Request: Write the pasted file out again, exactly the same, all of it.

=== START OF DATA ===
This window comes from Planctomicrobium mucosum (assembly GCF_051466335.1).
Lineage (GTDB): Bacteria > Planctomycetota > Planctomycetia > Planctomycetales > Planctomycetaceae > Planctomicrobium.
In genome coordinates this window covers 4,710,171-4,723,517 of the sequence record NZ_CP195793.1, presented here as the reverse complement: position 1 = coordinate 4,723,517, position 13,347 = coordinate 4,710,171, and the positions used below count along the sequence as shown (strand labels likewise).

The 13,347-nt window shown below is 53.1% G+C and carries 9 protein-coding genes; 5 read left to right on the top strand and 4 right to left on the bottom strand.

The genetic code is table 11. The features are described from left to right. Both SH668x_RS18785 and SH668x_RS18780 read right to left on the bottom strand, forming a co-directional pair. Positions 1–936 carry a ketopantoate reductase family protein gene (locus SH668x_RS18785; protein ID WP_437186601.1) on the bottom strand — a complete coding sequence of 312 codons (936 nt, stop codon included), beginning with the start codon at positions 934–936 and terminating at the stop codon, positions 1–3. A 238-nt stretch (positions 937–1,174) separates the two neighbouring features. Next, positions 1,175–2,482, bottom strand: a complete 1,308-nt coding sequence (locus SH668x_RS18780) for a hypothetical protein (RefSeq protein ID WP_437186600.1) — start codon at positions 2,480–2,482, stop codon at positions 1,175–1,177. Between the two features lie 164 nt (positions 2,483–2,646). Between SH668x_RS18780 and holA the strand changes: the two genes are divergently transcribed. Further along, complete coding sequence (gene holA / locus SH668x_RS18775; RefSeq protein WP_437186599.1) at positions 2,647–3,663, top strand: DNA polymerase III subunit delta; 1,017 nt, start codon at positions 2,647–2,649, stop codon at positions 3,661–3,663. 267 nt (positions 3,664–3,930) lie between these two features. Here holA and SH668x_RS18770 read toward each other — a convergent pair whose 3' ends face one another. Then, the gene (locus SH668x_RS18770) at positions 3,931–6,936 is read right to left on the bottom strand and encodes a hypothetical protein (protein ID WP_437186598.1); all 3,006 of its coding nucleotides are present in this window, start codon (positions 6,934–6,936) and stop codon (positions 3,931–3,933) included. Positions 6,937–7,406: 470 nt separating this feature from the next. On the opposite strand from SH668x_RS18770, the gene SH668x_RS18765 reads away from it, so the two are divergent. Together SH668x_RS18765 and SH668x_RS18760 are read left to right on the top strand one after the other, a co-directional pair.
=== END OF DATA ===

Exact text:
This window comes from Planctomicrobium mucosum (assembly GCF_051466335.1).
Lineage (GTDB): Bacteria > Planctomycetota > Planctomycetia > Planctomycetales > Planctomycetaceae > Planctomicrobium.
In genome coordinates this window covers 4,710,171-4,723,517 of the sequence record NZ_CP195793.1, presented here as the reverse complement: position 1 = coordinate 4,723,517, position 13,347 = coordinate 4,710,171, and the positions used below count along the sequence as shown (strand labels likewise).

The 13,347-nt window shown below is 53.1% G+C and carries 9 protein-coding genes; 5 read left to right on the top strand and 4 right to left on the bottom strand.

The genetic code is table 11. The features are described from left to right. Both SH668x_RS18785 and SH668x_RS18780 read right to left on the bottom strand, forming a co-directional pair. Positions 1–936 carry a ketopantoate reductase family protein gene (locus SH668x_RS18785; protein ID WP_437186601.1) on the bottom strand — a complete coding sequence of 312 codons (936 nt, stop codon included), beginning with the start codon at positions 934–936 and terminating at the stop codon, positions 1–3. A 238-nt stretch (positions 937–1,174) separates the two neighbouring features. Next, positions 1,175–2,482, bottom strand: a complete 1,308-nt coding sequence (locus SH668x_RS18780) for a hypothetical protein (RefSeq protein ID WP_437186600.1) — start codon at positions 2,480–2,482, stop codon at positions 1,175–1,177. Between the two features lie 164 nt (positions 2,483–2,646). Between SH668x_RS18780 and holA the strand changes: the two genes are divergently transcribed. Further along, complete coding sequence (gene holA / locus SH668x_RS18775; RefSeq protein WP_437186599.1) at positions 2,647–3,663, top strand: DNA polymerase III subunit delta; 1,017 nt, start codon at positions 2,647–2,649, stop codon at positions 3,661–3,663. 267 nt (positions 3,664–3,930) lie between these two features. Here holA and SH668x_RS18770 read toward each other — a convergent pair whose 3' ends face one another. Then, the gene (locus SH668x_RS18770) at positions 3,931–6,936 is read right to left on the bottom strand and encodes a hypothetical protein (protein ID WP_437186598.1); all 3,006 of its coding nucleotides are present in this window, start codon (positions 6,934–6,936) and stop codon (positions 3,931–3,933) included. Positions 6,937–7,406: 470 nt separating this feature from the next. On the opposite strand from SH668x_RS18770, the gene SH668x_RS18765 reads away from it, so the two are divergent. Together SH668x_RS18765 and SH668x_RS18760 are read left to right on the top strand one after the other, a co-directional pair.